Singapore - High Court’s Decision Upheld That Bank’s Demand For Payment Under An Indemnity Clause Was Fraudulent In The Reckless Sense.
Legal News & Analysis - Asia Pacific - Singapore - Dispute Resolution - Banking & Finance
8 July, 2016
Arab Banking Corp (B.S.C.) v Boustead Singapore Ltd  SGCA 26 (Singapore, Court of Appeal, 21 April 2016)
In Arab Banking Corp (B.S.C.) v Boustead Singapore Ltd, the Singapore Court of Appeal upheld a High Court ruling that a demand for payment made pursuant to an indemnity clause was fraudulent in the reckless sense. The Arab Banking Corp (“Arab Bank”) had issued a demand pursuant to an indemnity clause set out in a credit facility agreement (“CFA”) entered into between the Arab Bank and Boustead Singapore Ltd (“Boustead”). However, the High Court had injuncted the Arab Bank from receiving payment from Boustead, and further restrained the Arab Bank from making payment to another bank further up the banking chain, on the basis that the demand was made both fraudulently and unconscionably. Arab Bank appealed against the High Court decision. Arab Bank’s appeal to the Court of Appeal was dismissed with costs.
WongPartnership acted for the successful appellant, Boustead. This Update takes a look at the Court of Appeal decision.
Boustead had entered into a CFA with the Arab Bank. The CFA contained an indemnity clause under which Boustead agreed to pay the Arab Bank (upon receipt of a written demand by the Arab Bank) the sum specified in the demand. This indemnity had been given in support of a chain of on-demand payment obligations provided in support of, ultimately, the obligations of Boustead’s joint venture company (“JVC”) as contractor of a housing development to be constructed in Libya.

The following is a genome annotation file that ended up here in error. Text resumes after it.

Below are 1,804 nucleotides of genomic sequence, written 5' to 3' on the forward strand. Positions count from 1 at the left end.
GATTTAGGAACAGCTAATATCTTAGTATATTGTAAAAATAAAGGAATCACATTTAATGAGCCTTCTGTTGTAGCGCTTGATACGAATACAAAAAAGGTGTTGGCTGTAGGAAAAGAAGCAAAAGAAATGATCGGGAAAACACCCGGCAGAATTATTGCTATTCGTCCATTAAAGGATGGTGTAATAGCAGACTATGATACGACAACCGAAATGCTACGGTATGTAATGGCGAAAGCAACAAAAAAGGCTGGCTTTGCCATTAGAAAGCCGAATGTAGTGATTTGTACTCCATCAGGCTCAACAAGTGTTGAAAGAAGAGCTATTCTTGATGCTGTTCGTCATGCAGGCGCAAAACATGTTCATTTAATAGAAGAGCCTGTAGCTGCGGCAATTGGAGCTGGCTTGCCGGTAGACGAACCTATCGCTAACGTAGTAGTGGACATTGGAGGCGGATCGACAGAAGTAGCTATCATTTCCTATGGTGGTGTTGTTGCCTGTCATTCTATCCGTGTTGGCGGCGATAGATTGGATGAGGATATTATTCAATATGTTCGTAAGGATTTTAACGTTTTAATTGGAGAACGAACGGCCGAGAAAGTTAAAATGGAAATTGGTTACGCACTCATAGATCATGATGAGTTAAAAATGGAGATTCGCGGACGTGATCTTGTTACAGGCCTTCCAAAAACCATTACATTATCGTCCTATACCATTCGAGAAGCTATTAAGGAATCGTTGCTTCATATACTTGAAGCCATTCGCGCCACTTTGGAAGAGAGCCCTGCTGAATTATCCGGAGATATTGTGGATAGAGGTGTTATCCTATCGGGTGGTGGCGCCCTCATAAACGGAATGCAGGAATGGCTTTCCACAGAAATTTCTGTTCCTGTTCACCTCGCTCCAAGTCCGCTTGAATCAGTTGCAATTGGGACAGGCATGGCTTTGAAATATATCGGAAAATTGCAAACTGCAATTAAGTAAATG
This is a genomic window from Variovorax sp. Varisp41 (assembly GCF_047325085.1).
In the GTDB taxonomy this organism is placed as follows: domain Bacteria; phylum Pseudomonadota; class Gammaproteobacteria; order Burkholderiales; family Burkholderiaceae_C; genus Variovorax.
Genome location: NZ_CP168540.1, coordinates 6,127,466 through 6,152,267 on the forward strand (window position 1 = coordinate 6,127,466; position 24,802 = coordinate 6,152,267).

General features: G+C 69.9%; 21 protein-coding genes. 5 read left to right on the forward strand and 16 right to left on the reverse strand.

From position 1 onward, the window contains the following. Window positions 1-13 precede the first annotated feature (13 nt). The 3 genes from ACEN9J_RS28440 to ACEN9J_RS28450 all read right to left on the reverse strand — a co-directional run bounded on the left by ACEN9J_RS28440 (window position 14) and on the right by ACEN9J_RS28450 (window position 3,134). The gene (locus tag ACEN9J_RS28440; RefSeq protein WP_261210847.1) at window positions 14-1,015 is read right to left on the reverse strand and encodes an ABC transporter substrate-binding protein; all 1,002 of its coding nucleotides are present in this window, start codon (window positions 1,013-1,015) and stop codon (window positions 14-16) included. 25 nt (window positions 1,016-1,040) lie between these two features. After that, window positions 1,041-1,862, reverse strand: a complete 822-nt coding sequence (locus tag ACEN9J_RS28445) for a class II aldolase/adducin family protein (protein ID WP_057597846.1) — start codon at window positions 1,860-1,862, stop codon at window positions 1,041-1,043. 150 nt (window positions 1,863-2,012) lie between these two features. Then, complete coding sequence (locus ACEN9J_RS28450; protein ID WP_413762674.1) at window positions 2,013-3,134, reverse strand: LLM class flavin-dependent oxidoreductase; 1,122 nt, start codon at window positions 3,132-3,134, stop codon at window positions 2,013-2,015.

The obligations in the chain were as follows:
The JVC had an agreement with the Organisation for Development of Administrative Centres (“ODAC”) to construct a housing development in Libya.
The JVC was required to furnish a performance bond (“PB”) and an
advance-payment guarantee (“APG”) in favour of ODAC.
- A Libyan bank, the Bank of Commerce and Development (“C&D Bank”), issued the PB and the APG in favour of the ODAC. The PB and the APG were governed by the law of Libya.
- Under the PB and the APG, the C&D Bank was required to make payment upon the presentation of a valid written demand in conformity with the requirements specified in the PB and the APG.
- The payment obligations of the C&D Bank to the ODAC were secured by the provision of two counter guarantees (“CGs”) provided by the Arab Bank. The CGs were governed by English law.
- Under the CGs, the Arab Bank was itself required to make payment to the C&D Bank upon the presentation by the C&D Bank of a written demand conforming to the requirements in the CGs.
- Under the CFA, the Arab Bank was entitled to be indemnified by Boustead for any amounts it paid out under the CGs. The CFA was governed by Singapore law.
Pursuant to this chain of obligations, therefore, if the JVC were to breach its performance obligations under the construction contract with the ODAC, the ODAC would be entitled to call on the PB and APG. The C&D Bank could in turn call on the CGs provided by the Arab Bank, and the Arab Bank could call on the indemnity given by Boustead, which thus acted as the ultimate surety of the JVC’s obligations.
When civil war subsequently broke out in Libya, the JVC was forced to halt work. The ODAC then sent a letter on two occasions to the C&D Bank seeking to extend the validity term of the guarantees (the “ODAC Notices”). The C&D Bank then made formal written demands to the Arab Bank for payment on the CGs (the “CG Demands”). A demand for payment under the CGs had to have a supporting written statement specifying that the C&D Bank had received a demand for payment from the ODAC in accordance with the terms of the PB or the APG, as the case may be. The C&D Bank also sent similar letters to the Arab Bank containing similar requests in respect of the CGs.
Boustead took the view that the war amounted to an act of force majeure and the JVC was therefore relieved of its obligations to perform the construction contract. Notice of force majeure was accordingly given to the ODAC. Boustead successfully obtained an ex-parte injunction from the High Court to restrain Arab Bank from making payment to the C&D Bank.